Market Cooperative of East Liberty brings in business, community



It’s early Saturday morning in East Liberty and people are stepping inside a pale yellow brick building, shaking the rain off from their jackets and closing their umbrellas. Once inside, they’re greeted by vendors and fluorescent lighting. This is the Farmers’ Market Cooperative of East Liberty, and it is bustling.

Once inside, safe from the terrible, frigid and wet weather, customers are greeted by piles of apples, a meat stand, wine and stacks of vegetables. Even around 10 a.m., when the market has been open for five hours, there’s plenty of options for the wandering eye and food connoisseur.

Directly inside the entrance behind the doors are piles upon piles of apples. Shining and a perfect mix of yellow and red, the apples come from Kistaco Farms, run by Tim Hileman, a third-generation farmer. His white crew neck t-shirt is tucked into faded blue jeans, he’s wearing a baseball cap over thinning sandy brown hair and his eyes scream just how tired he is, but he’s still working.

He and his family arrive at the market around 5 a.m. every Saturday, right when the cooperative is set to open. They unload their signature apples and apple cider as well as a selection of other fruits and vegetables. Kistaco Farms has been coming to the Farmers’ Market Cooperative of East Liberty since 1968, 27 years after it opened in 1941.

“[The market] brings local food. It’s actually a nice meeting place, we used to have people come in and run into people they haven’t seen for a while,” Hileman explains. “They stay in, they visit. It’s just a nice gathering place for a Saturday morning.”

For 10 a.m. on a Saturday, the market seems to be in full swing. Not one vendor is without a customer in front of his or her stand. According to Hileman, the constant buzz hasn’t always been a part of the market. His stand is busiest in the fall, he explains, because apples and apple cider are an autumn staple, but the market itself is always in a flux.

“[We’re doing] pretty well,” Hileman says with a shrug. “We have ups and downs, you know. Back when I was a kid in the ’70s, this really was a really busy place. Through the ’80s and ’90s it fell off a little bit; I think primarily because of the neighborhood.

“You know, the neighborhood had a down cycle, the Sears Building was here just sitting empty,” Hileman continues, looking at the door. “There just weren’t a lot of people coming into this area. They weren’t making an extra trip to come to the farmers’ market. Since Home Depot opened up [in 2001], it’s been a lot better.”

To the left of the piles of apples is a refrigerated case of glass filled with different meats. Behind the counter stands Valarie Kennedy, wearing a faded Duquesne University sweatshirt. The red fabric is no longer bright, but Kennedy makes up for that with her bubbly personality, stopping to talk about the Kennedy Meat Stand while bossing her son, Jacob Kennedy, who strikingly resembles her with the same blonde hair, round face, easy smile and blue eyes. She fumbles with her hands and rubs them down her sweatshirt.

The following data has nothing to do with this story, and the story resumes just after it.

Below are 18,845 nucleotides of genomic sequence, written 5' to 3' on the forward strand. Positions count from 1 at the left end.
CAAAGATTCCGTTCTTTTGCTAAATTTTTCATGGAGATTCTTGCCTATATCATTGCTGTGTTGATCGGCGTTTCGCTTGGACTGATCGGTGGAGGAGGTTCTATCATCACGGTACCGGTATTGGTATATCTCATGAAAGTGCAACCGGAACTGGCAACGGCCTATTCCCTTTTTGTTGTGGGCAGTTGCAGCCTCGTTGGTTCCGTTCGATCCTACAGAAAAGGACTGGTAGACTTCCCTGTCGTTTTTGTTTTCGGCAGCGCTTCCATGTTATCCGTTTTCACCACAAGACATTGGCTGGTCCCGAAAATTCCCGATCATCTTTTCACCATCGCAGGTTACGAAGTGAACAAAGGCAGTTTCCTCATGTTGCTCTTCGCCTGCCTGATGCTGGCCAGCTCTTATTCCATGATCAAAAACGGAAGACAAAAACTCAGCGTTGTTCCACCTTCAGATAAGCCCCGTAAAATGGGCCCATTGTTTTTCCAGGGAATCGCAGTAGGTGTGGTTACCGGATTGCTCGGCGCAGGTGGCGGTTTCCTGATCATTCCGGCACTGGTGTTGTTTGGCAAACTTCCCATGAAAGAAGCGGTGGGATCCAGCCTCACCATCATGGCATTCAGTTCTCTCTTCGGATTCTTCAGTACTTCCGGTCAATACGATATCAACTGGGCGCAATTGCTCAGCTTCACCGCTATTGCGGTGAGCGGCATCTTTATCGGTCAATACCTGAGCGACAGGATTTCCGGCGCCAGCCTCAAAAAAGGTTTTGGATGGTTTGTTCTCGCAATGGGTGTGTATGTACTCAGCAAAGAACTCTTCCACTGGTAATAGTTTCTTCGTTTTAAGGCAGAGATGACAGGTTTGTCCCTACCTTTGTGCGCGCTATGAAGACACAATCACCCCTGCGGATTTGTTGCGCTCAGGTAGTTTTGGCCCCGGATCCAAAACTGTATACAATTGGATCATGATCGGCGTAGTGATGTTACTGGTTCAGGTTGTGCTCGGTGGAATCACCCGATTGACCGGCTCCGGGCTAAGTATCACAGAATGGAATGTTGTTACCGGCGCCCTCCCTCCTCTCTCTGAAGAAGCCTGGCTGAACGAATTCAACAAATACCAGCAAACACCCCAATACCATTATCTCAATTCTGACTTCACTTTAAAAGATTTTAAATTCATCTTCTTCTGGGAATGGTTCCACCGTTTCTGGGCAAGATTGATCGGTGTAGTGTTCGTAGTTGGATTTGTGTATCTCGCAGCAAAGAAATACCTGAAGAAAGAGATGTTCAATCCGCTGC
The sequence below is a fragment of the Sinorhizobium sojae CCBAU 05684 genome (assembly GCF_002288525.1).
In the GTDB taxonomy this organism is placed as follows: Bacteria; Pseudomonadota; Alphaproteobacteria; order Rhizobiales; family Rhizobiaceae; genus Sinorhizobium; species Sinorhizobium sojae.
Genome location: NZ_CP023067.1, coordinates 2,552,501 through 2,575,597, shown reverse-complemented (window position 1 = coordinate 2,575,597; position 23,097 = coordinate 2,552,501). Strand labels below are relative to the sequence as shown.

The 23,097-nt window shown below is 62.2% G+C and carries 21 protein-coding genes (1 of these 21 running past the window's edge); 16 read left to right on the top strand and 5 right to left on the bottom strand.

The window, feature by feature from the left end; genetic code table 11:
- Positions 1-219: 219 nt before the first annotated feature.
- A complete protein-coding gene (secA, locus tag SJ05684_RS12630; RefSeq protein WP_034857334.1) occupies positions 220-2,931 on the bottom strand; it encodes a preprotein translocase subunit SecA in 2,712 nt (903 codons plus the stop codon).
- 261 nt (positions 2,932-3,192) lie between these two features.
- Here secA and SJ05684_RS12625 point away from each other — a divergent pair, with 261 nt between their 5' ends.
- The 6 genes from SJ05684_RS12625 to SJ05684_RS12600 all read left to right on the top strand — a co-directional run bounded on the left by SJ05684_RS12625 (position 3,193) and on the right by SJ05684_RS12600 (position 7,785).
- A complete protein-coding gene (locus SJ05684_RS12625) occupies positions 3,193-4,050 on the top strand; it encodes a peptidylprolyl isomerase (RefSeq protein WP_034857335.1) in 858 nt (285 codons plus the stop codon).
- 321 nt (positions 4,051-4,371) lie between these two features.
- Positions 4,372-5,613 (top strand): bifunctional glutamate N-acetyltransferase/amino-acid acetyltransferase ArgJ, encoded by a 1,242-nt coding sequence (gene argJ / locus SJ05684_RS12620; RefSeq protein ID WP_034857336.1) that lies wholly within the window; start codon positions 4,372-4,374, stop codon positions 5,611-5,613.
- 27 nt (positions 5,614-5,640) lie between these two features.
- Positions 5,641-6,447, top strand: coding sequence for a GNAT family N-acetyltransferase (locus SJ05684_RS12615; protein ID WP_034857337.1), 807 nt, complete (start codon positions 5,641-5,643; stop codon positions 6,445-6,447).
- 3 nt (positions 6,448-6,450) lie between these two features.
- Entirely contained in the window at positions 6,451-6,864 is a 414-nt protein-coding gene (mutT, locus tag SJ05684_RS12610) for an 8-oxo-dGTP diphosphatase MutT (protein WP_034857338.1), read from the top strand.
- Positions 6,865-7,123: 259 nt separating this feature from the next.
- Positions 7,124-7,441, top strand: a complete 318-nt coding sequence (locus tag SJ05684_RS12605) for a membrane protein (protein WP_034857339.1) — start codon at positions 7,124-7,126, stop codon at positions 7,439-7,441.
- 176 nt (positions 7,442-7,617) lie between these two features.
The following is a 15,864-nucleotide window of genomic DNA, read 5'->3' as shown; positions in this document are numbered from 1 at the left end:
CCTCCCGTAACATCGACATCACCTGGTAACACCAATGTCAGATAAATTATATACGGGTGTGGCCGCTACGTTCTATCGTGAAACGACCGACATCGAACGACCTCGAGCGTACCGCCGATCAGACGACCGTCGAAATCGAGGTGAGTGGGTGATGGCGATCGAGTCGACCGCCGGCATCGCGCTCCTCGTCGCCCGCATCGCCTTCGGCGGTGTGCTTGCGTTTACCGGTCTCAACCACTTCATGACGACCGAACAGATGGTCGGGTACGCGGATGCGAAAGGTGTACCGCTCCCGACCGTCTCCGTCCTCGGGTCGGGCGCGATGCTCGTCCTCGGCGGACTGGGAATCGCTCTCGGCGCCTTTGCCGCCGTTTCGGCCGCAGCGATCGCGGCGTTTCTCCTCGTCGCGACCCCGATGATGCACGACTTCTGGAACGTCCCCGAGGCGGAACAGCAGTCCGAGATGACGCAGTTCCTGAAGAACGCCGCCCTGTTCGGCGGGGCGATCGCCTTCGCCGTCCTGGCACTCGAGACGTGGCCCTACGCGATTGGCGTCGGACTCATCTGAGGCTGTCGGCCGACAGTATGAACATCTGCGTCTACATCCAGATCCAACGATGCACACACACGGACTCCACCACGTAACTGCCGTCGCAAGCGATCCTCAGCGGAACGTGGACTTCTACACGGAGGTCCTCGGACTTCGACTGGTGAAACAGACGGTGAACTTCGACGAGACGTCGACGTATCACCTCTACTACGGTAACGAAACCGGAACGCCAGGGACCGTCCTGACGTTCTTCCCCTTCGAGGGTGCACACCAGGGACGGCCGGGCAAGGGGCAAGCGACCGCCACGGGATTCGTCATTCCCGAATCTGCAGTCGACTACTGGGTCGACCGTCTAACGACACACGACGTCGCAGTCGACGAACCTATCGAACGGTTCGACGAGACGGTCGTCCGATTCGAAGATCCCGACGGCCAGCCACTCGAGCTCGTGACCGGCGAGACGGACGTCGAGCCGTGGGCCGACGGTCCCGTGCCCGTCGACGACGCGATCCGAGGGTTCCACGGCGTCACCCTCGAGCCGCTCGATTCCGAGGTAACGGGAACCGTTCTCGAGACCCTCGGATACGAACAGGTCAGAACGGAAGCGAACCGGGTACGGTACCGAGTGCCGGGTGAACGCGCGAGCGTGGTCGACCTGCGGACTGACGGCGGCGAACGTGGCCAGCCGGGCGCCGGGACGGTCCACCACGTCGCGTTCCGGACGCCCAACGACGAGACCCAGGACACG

“With the USDA regulations and things that have changed over the years, the Kennedy Meat Stand is a fully USDA-inspected meat facility,” Kennedy explains. “We sell to private individuals and families, as well as commercial restaurants and vendors.”

The Kennedy family has been in the cooperative for five generations and they get to the market at around 3:30 a.m. Saturday mornings to begin to prepare for the crazy bustling day ahead. Even six and a half hours after unloading, the meat stand and those working behind it are incredibly busy. According to Kennedy, that’s the norm and the family manages “to sell quite a bit”.

“There are a level of regular customers who sustain the market, especially our meat stand,” Kennedy says, wiping her hands on her sweatshirt. “We have people that have been here multi-generations, we have three generation customers, right now actually. Some of the people who help us at the stand actually had grandparents who shopped here … I’ll tell you, I have seen people who have come straight off an airplane who have been told to come to the market … I’ve probably had about 10 to 20 new customers today alone.”

As the city’s only year-round farmers’ market, the cold and rainy day isn’t abnormal for customers. They bustle in and out, keeping the Farmers’ Market Cooperative of East Liberty busy and lively in a neighborhood that is finally back in bloom. When East Liberty thrives, the cooperative thrives.